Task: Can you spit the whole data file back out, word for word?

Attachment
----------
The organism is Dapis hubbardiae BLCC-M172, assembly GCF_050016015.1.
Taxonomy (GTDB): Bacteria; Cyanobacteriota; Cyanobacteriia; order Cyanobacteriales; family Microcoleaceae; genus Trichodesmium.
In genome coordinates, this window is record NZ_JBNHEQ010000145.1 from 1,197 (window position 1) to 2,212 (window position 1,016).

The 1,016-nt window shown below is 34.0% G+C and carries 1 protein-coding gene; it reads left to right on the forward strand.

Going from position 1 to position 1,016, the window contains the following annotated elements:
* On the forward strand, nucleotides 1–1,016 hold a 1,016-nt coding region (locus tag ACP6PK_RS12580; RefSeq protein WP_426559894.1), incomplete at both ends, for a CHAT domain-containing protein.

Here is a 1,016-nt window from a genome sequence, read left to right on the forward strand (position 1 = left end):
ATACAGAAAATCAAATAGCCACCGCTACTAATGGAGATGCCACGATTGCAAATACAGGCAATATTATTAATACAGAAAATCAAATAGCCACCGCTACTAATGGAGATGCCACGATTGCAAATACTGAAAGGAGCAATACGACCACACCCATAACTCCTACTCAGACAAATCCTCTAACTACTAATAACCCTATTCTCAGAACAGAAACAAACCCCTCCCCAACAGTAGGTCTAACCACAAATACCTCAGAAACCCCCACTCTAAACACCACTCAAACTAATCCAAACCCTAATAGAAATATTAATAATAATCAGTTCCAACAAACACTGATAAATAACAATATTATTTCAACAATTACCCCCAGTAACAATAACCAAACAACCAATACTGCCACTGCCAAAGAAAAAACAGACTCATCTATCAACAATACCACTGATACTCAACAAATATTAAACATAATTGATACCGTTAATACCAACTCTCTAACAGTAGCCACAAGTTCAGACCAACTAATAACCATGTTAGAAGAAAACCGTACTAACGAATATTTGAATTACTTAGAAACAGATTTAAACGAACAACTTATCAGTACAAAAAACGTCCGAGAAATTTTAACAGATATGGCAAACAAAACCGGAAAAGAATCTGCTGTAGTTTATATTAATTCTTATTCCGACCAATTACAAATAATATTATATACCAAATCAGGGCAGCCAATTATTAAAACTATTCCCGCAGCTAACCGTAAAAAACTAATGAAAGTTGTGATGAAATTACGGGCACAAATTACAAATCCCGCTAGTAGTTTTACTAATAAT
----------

The organism is Dapis hubbardiae BLCC-M172, assembly GCF_050016015.1.
Taxonomy (GTDB): Bacteria; Cyanobacteriota; Cyanobacteriia; order Cyanobacteriales; family Microcoleaceae; genus Trichodesmium.
In genome coordinates, this window is record NZ_JBNHEQ010000145.1 from 1,197 (window position 1) to 2,212 (window position 1,016).

The 1,016-nt window shown below is 34.0% G+C and carries 1 protein-coding gene; it reads left to right on the forward strand.

Going from position 1 to position 1,016, the window contains the following annotated elements:
* On the forward strand, nucleotides 1–1,016 hold a 1,016-nt coding region (locus tag ACP6PK_RS12580; RefSeq protein WP_426559894.1), incomplete at both ends, for a CHAT domain-containing protein.

Here is a 1,016-nt window from a genome sequence, read left to right on the forward strand (position 1 = left end):
ATACAGAAAATCAAATAGCCACCGCTACTAATGGAGATGCCACGATTGCAAATACAGGCAATATTATTAATACAGAAAATCAAATAGCCACCGCTACTAATGGAGATGCCACGATTGCAAATACTGAAAGGAGCAATACGACCACACCCATAACTCCTACTCAGACAAATCCTCTAACTACTAATAACCCTATTCTCAGAACAGAAACAAACCCCTCCCCAACAGTAGGTCTAACCACAAATACCTCAGAAACCCCCACTCTAAACACCACTCAAACTAATCCAAACCCTAATAGAAATATTAATAATAATCAGTTCCAACAAACACTGATAAATAACAATATTATTTCAACAATTACCCCCAGTAACAATAACCAAACAACCAATACTGCCACTGCCAAAGAAAAAACAGACTCATCTATCAACAATACCACTGATACTCAACAAATATTAAACATAATTGATACCGTTAATACCAACTCTCTAACAGTAGCCACAAGTTCAGACCAACTAATAACCATGTTAGAAGAAAACCGTACTAACGAATATTTGAATTACTTAGAAACAGATTTAAACGAACAACTTATCAGTACAAAAAACGTCCGAGAAATTTTAACAGATATGGCAAACAAAACCGGAAAAGAATCTGCTGTAGTTTATATTAATTCTTATTCCGACCAATTACAAATAATATTATATACCAAATCAGGGCAGCCAATTATTAAAACTATTCCCGCAGCTAACCGTAAAAAACTAATGAAAGTTGTGATGAAATTACGGGCACAAATTACAAATCCCGCTAGTAGTTTTACTAATAAT